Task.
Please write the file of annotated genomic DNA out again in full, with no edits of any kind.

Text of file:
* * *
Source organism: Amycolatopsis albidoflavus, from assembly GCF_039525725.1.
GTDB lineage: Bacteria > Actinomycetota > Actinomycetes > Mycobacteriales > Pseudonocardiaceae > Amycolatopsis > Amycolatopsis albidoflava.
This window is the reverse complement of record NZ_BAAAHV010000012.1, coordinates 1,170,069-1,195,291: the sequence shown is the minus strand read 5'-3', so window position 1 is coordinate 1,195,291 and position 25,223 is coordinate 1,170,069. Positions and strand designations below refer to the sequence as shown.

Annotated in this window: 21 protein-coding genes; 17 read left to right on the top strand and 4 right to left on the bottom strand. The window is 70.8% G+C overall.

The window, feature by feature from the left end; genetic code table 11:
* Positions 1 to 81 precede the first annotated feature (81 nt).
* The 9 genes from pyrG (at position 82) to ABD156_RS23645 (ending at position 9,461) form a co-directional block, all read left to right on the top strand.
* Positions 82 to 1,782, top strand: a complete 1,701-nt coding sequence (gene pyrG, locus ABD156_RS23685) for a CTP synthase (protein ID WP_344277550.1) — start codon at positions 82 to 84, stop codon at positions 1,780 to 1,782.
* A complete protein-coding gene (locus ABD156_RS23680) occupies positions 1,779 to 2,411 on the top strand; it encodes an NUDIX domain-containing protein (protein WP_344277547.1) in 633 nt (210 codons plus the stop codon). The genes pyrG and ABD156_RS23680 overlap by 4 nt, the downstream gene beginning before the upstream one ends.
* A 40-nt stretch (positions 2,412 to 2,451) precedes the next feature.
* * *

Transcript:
Source organism: Amycolatopsis albidoflavus, from assembly GCF_039525725.1.
GTDB lineage: Bacteria > Actinomycetota > Actinomycetes > Mycobacteriales > Pseudonocardiaceae > Amycolatopsis > Amycolatopsis albidoflava.
This window is the reverse complement of record NZ_BAAAHV010000012.1, coordinates 1,170,069-1,195,291: the sequence shown is the minus strand read 5'-3', so window position 1 is coordinate 1,195,291 and position 25,223 is coordinate 1,170,069. Positions and strand designations below refer to the sequence as shown.

Annotated in this window: 21 protein-coding genes; 17 read left to right on the top strand and 4 right to left on the bottom strand. The window is 70.8% G+C overall.

The window, feature by feature from the left end; genetic code table 11:
* Positions 1 to 81 precede the first annotated feature (81 nt).
* The 9 genes from pyrG (at position 82) to ABD156_RS23645 (ending at position 9,461) form a co-directional block, all read left to right on the top strand.
* Positions 82 to 1,782, top strand: a complete 1,701-nt coding sequence (gene pyrG, locus ABD156_RS23685) for a CTP synthase (protein ID WP_344277550.1) — start codon at positions 82 to 84, stop codon at positions 1,780 to 1,782.
* A complete protein-coding gene (locus ABD156_RS23680) occupies positions 1,779 to 2,411 on the top strand; it encodes an NUDIX domain-containing protein (protein WP_344277547.1) in 633 nt (210 codons plus the stop codon). The genes pyrG and ABD156_RS23680 overlap by 4 nt, the downstream gene beginning before the upstream one ends.
* A 40-nt stretch (positions 2,412 to 2,451) precedes the next feature.